Lori Kirsch-Goodwin, Esq. and Hope N. Kirsch, M.A.Ed., Esq.
Kirsch-Goodwin & Kirsch, PLLC
8900 East Pinnacle Peak Rd., Suite 250
Scottsdale, Arizona 85255
All children with disabilities, including children with disabilities who are homeless children or are wards of the State - and children with disabilities attending private schools - regardless of the severity of their disabilities, and who are in need of special education and related services, must be identified, located, and evaluated and a practical method is developed and implemented to determine which children with disabilities are currently receiving needed special education and related services. 20 U.S.C.A. § 1412(3)(A).
Each State is required to have policies and procedures to ensure that “all children with disabilities . . . including children with disabilities who are homeless children or are wards of the State, and children with disabilities attending private schools, regardless of the severity of their disability, and who are in need of special education and related services, are identified, located and evaluated.” 20 U.S.C. § 1412(a)(3)(A); 34 C.F.R. 300.111(a)(1)(i). This obligation is known as the “child find” requirement. 34 C.F.R. 300.111, titled “Child Find.” IDEA requires Child Find to include “children who are suspected of being a child with a disability … even though they are advancing from grade to grade.” 34 C.F.R. 300.111(c)(1). The IDEA “child find” mandate is an affirmative ongoing obligation for schools.
Arizona in turn requires each public education agency (school districts and charter schools) to identify and evaluate all students suspected of having a disability, and to have policies and procedures in place for such identification and evaluation. Arizona Administrative Code, R7-2-401(D) and (E) (emphasis added). Thus, at least in Arizona, the threshold is very low, requiring nothing more than a suspicion.
A school’s Child Find obligation is triggered where there is knowledge of, or reason to suspect a student has a disability, and reason to suspect that a student may need special education services to address that disability. Dept. of Educ. v. Cari Rae S., 158 F. Supp.2d 1190, 1194 (D. Hawaii 2001). The threshold for suspecting that a child has a disability is relatively low. A school's appropriate inquiry is whether the child should be referred for an evaluation, not whether the child actually qualifies for services. Id., at 1195.
Beyond the initial 45-day screening, under Child Find, schools are obligated not only to seek out disabled students, but to also evaluate or provide services when it has “knowledge” of a disabled child. Knowledge includes poor grades, behavioral concerns, and/or “off-task” classroom behavior. J.S. v Shoreline school, 220 F.Supp.2d.1175, 1184, 170 Ed. Law Rep. 264 (W.D. Wash. 2002). Parents expressing concern their child might have autism triggers an evaluation. Orange Unified school v. C.K., 59 IDELR 74 (C.D. Cal. 2012). Reported anxieties also trigger the obligation to evaluate. Forest Grove School District, Oregon State Educational Agency, 9/12/2012 (finding Child Find violation when no evaluations were completed to determine why the student was exhibiting anxious behaviors and how they were interfering with her education).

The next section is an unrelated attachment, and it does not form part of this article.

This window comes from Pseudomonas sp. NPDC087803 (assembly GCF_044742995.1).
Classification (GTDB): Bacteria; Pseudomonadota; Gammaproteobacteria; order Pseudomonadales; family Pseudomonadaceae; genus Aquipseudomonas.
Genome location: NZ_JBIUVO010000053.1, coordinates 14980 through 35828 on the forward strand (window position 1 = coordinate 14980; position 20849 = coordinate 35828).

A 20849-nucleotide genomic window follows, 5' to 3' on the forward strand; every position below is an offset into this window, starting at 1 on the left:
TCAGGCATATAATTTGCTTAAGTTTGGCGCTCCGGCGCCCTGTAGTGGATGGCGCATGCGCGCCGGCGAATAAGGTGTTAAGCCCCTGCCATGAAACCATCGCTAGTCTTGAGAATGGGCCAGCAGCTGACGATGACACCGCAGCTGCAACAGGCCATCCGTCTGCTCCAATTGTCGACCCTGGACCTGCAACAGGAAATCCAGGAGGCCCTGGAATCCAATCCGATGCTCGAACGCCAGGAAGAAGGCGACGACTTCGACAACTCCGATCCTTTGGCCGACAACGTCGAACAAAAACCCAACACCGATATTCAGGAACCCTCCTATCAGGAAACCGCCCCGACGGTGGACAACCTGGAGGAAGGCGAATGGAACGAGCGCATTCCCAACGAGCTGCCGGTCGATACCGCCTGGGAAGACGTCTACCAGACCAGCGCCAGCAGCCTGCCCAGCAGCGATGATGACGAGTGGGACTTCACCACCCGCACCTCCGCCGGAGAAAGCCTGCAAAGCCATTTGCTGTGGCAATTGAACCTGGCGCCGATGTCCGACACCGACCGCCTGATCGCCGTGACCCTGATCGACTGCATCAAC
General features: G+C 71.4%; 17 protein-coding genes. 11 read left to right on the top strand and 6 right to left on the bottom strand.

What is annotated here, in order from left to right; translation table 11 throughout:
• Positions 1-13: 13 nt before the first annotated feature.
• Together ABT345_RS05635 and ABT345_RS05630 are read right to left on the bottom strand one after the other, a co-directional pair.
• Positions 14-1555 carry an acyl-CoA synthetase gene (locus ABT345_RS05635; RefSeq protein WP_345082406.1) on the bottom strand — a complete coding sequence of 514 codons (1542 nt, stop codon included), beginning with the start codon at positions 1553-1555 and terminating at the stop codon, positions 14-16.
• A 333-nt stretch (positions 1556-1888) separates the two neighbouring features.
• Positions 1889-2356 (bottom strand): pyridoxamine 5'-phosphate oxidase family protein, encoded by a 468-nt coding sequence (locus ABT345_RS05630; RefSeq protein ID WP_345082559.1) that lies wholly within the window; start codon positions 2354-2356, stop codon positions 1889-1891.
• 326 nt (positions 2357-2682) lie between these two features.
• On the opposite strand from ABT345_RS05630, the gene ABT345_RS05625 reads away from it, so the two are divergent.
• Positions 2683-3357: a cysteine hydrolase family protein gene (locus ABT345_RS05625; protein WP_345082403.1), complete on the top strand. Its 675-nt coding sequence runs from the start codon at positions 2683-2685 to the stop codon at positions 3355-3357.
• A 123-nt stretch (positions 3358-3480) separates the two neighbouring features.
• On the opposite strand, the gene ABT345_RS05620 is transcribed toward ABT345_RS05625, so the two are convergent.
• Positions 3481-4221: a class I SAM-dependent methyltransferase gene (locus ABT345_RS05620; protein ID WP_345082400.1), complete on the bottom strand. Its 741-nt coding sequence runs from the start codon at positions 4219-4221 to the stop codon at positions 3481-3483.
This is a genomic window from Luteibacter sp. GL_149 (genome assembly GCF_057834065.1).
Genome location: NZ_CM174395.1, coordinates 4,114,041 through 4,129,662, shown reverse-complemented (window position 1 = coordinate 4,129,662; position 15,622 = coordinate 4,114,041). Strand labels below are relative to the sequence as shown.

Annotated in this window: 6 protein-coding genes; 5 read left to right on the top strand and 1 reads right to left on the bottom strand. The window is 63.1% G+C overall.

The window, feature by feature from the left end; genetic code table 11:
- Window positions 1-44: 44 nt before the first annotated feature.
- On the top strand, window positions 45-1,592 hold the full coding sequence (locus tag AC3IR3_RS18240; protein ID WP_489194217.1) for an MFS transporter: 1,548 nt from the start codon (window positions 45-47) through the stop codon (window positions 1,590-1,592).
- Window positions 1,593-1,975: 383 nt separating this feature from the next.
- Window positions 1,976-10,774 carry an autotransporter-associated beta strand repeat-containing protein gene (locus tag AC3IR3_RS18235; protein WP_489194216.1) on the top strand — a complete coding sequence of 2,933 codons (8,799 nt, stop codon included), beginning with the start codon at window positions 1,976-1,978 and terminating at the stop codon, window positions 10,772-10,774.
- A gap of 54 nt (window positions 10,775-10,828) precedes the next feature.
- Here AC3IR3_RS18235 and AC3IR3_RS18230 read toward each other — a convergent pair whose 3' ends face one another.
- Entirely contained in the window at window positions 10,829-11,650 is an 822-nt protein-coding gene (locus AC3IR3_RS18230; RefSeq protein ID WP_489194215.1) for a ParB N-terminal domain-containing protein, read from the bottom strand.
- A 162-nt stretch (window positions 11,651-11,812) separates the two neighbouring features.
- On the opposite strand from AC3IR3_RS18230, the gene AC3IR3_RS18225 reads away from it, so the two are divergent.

Thus, there are no magic words that trigger the duty to evaluate; there need be nothing more than suspicion, possibility, or concern. The suspicion threshold is relatively low because the key is not whether the child actually qualifies for special education services, but whether the child should be referred for an evaluation.
The school district responsible for child find:
· Non-profit private schools district in which non-profit school is located. Arizona Administrative Code (“A.A.C.”) Rule 7-2-401(D)(4)(b).
· For-profit private schools, the district where the parent resides. Letter to Chapman , (OSEP 2007).
This is what Letter to Chapman says:
“Under section 612(a)(3)(A) of IDEA and 34 CFR §300.111, a State must ensure that all children with disabilities residing in the State, including children with disabilities attending private schools, and who are in need of special education and related services, are identified, located, and evaluated; this includes children with disabilities attending for-profit private schools. A State determines which public agency is responsible for conducting child find under 34 CFR §300.111 for children suspected of having a disability attending for-profit private schools. Generally, this agency is the LEA in which the child resides.”
Under Arizona statutes, homeschooled students are considered private school students. A.R.S. § 15-763(C). Charter schools are responsible for child identification activities for students enrolled in the charter school. A.A.C. R7-2-401(D)(4)(a). However, charter schools are not responsible for outreach under the child find regulations because charter schools have no specific geographical boundaries.